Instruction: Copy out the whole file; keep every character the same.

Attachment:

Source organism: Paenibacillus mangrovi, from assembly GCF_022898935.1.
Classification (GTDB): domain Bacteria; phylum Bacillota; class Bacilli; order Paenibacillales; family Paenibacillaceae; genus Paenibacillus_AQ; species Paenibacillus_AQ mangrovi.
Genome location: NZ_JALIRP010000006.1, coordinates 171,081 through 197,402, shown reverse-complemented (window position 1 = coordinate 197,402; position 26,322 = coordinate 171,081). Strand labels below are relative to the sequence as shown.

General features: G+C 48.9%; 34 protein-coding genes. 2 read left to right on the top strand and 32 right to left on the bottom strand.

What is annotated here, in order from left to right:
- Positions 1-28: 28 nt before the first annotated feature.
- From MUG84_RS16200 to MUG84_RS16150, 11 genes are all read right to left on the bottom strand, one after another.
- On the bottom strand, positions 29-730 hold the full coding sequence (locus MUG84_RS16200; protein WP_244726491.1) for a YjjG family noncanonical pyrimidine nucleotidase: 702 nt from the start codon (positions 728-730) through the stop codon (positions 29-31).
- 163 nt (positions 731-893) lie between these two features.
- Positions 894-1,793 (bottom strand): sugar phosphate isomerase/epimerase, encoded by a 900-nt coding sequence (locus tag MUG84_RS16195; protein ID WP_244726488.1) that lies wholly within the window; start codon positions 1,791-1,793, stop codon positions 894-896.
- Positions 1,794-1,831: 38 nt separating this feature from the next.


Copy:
Source organism: Paenibacillus mangrovi, from assembly GCF_022898935.1.
Classification (GTDB): domain Bacteria; phylum Bacillota; class Bacilli; order Paenibacillales; family Paenibacillaceae; genus Paenibacillus_AQ; species Paenibacillus_AQ mangrovi.
Genome location: NZ_JALIRP010000006.1, coordinates 171,081 through 197,402, shown reverse-complemented (window position 1 = coordinate 197,402; position 26,322 = coordinate 171,081). Strand labels below are relative to the sequence as shown.

General features: G+C 48.9%; 34 protein-coding genes. 2 read left to right on the top strand and 32 right to left on the bottom strand.

What is annotated here, in order from left to right:
- Positions 1-28: 28 nt before the first annotated feature.
- From MUG84_RS16200 to MUG84_RS16150, 11 genes are all read right to left on the bottom strand, one after another.
- On the bottom strand, positions 29-730 hold the full coding sequence (locus MUG84_RS16200; protein WP_244726491.1) for a YjjG family noncanonical pyrimidine nucleotidase: 702 nt from the start codon (positions 728-730) through the stop codon (positions 29-31).
- 163 nt (positions 731-893) lie between these two features.
- Positions 894-1,793 (bottom strand): sugar phosphate isomerase/epimerase, encoded by a 900-nt coding sequence (locus tag MUG84_RS16195; protein ID WP_244726488.1) that lies wholly within the window; start codon positions 1,791-1,793, stop codon positions 894-896.
- Positions 1,794-1,831: 38 nt separating this feature from the next.